The road is taking shape now at Acklam Hall, but unfortunately the pond is looking neglected. The nesting birds are having trouble foraging for food as the water is so badly polluted. I have been told by the council that this is due to a lack of maintenance/dredging/poor drainage and a lack of tree management. The clearance of the pond will likely tie in with drainage work to the avenue of trees. The trees will be pruned and crowned but this is likely to occur later in the development. The council have said they will investigate the state of the pond is not due to the development. However, I think it is unacceptable that it could potentially be left to ruin for months. In the meantime the wildlife suffers and the public are unable to take their children to feed the ducks. I have also asked that ANY work to the land to the North (where the medieval village and 10m moat are located) should be overseen by an archaeologist.
As a group, we have recently met with Catherine Dewer from English Heritage who gave us lots of help and advice and answered a lot of questions as to why they went along with the plans for Acklam Hall (Despite objecting initially in 2010/2011). English Heritage have made recommendations about materials and design, sadly these recommendations have not been incorporated in the final designs. However, we have been assured that they will continue to be consulted about the plans and any future recommendations will be taken into account.
While English Heritage agreed that alternatives may have been possible if looked into by the council (Heritage Lottery Fund etc.) as development was the only proposal on the table, they believe it does secure a viable future for the hall. Our group think that the future of the hall is still questionable, but accept English Heritage’s response and appreciated a meeting with them. We also were given advice on how to further the Hands on Middlesbrough campaign to protect heritage and green space and look at ways the public can help shape how Middlesbrough continues to grow and develop.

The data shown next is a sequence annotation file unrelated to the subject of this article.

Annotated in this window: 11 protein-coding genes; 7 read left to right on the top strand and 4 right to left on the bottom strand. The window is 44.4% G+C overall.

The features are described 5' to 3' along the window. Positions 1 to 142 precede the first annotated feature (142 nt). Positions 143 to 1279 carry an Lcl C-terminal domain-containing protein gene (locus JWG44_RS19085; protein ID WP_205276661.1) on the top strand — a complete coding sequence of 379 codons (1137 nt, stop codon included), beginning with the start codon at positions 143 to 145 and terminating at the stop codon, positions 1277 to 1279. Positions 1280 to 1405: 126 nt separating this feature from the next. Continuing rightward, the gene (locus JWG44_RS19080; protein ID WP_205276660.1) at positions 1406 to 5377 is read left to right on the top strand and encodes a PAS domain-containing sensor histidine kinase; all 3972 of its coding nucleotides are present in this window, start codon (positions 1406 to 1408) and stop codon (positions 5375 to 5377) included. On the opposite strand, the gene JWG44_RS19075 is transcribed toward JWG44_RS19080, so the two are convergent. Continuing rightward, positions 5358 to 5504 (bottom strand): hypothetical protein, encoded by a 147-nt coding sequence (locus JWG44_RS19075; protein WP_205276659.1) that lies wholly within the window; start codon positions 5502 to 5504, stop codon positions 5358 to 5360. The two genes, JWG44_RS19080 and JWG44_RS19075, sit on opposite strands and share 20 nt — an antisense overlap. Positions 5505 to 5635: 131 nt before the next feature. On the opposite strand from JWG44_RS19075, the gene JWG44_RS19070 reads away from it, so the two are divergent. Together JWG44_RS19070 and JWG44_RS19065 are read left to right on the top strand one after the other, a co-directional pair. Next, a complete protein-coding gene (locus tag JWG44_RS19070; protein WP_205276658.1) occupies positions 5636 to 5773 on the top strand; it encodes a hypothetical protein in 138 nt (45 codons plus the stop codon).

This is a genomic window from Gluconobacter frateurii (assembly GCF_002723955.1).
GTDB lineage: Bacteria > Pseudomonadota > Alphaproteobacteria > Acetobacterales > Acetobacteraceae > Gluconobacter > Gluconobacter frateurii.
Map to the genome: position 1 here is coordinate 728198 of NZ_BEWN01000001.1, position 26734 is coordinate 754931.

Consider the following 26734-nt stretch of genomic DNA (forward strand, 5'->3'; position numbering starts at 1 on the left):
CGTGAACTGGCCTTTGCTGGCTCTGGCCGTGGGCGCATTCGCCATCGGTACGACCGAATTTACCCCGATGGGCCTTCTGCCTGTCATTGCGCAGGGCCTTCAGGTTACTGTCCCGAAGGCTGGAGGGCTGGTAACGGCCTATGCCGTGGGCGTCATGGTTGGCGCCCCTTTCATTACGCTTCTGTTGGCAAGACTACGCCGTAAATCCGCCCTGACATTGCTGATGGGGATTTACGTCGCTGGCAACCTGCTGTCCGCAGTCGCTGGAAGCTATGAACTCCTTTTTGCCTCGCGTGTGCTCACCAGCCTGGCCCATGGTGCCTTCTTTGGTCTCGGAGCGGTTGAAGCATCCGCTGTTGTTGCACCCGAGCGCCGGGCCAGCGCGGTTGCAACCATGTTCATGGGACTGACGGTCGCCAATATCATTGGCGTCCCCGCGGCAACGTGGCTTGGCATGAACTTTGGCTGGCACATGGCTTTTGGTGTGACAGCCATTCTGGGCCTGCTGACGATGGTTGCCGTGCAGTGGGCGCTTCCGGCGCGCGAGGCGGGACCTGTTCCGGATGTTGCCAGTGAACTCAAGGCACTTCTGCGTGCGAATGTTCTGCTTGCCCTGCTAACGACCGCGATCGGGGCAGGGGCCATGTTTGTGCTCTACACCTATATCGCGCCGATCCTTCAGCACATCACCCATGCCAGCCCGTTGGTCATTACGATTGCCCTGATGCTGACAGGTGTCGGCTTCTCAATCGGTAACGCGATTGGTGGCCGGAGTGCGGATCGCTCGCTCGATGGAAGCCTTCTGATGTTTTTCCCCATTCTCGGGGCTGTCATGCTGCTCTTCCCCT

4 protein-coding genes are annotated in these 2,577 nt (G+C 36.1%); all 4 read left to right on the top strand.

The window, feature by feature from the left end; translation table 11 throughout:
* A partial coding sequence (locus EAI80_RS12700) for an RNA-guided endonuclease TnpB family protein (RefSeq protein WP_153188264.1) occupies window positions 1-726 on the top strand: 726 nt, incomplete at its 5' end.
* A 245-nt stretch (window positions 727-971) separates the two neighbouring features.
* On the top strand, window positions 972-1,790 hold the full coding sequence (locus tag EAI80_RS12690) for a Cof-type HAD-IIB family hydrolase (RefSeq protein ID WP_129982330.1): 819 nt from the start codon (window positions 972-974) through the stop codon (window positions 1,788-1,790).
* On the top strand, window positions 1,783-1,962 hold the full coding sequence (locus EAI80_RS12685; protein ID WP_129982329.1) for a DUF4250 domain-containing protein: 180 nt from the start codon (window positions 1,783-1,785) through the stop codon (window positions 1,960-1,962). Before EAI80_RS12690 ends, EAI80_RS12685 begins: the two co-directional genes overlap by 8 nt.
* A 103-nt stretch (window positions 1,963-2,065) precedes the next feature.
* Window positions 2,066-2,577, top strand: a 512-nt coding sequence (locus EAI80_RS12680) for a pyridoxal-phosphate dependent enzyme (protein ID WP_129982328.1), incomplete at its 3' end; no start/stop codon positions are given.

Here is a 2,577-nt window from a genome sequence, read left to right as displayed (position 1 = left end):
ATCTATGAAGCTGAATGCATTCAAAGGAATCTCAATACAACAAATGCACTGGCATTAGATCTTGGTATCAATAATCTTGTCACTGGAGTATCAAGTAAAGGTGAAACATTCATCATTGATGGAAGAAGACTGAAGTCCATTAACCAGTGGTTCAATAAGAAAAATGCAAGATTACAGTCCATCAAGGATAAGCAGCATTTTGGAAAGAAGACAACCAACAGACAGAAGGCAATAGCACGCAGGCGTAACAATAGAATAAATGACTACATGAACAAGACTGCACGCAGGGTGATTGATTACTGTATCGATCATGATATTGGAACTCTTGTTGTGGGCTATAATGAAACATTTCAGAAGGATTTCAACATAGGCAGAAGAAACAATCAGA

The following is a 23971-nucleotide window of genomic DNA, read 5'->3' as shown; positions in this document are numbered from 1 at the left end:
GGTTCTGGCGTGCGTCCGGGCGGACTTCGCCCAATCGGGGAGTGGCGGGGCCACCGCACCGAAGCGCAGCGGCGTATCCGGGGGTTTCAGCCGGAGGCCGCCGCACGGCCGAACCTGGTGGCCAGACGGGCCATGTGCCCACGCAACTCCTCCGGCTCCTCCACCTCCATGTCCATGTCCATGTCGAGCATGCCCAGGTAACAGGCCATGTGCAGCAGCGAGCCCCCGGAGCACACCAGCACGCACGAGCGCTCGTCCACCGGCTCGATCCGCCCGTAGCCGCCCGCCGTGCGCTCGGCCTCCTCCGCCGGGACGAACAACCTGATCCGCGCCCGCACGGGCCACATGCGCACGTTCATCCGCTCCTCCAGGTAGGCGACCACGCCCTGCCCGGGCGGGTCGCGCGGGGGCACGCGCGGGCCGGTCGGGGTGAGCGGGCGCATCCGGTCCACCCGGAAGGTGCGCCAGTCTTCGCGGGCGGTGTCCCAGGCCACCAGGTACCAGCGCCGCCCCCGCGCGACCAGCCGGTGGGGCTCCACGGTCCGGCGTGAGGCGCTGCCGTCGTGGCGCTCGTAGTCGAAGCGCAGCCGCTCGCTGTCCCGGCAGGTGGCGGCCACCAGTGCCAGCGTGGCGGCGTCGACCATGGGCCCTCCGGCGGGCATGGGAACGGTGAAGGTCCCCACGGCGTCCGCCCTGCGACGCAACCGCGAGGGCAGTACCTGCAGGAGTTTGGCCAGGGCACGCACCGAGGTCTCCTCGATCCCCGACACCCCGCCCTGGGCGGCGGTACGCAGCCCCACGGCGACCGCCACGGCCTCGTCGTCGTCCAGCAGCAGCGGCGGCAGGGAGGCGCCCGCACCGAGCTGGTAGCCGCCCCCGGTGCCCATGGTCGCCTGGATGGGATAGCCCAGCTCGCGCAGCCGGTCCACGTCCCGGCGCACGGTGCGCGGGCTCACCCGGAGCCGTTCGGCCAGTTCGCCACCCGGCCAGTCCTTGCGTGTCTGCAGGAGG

On the 24th July we attended a public meeting at Outwood, chaired by Acklam Community Council. This meeting was about public access. Public access is something that our group flagged up at the protest on the 17th May 2014, when we learned that access was at the discretion of the developer. We have all fought hard and attended meetings with the council and the Mayor. Thankfully we have a positive result: Public access is being formalised for the front of the hall, around the pond and to the front of the hall via the road. Also along East wood and West wood.
At a meeting with the conservation officer, we learned that a blanket tree preservation order was to be placed on all remaining trees. Again, this is great news.
A lot has been achieved in a short space of time. We continue as a group to try and raise awareness about Acklam Hall and the continued threat to our green space and heritage sites. While we have nothing against housing development, we believe some places (especially those cherished by communities, listed buildings, buildings on a local list, or conservation areas) should be protected for future generations to enjoy. A more creative approach should be employed as to how we can use heritage sites as assets, our green space as a little piece of calm in an otherwise hectic world and overall look how we can develop and regenerate Middlesbrough for the better, for the people who live here.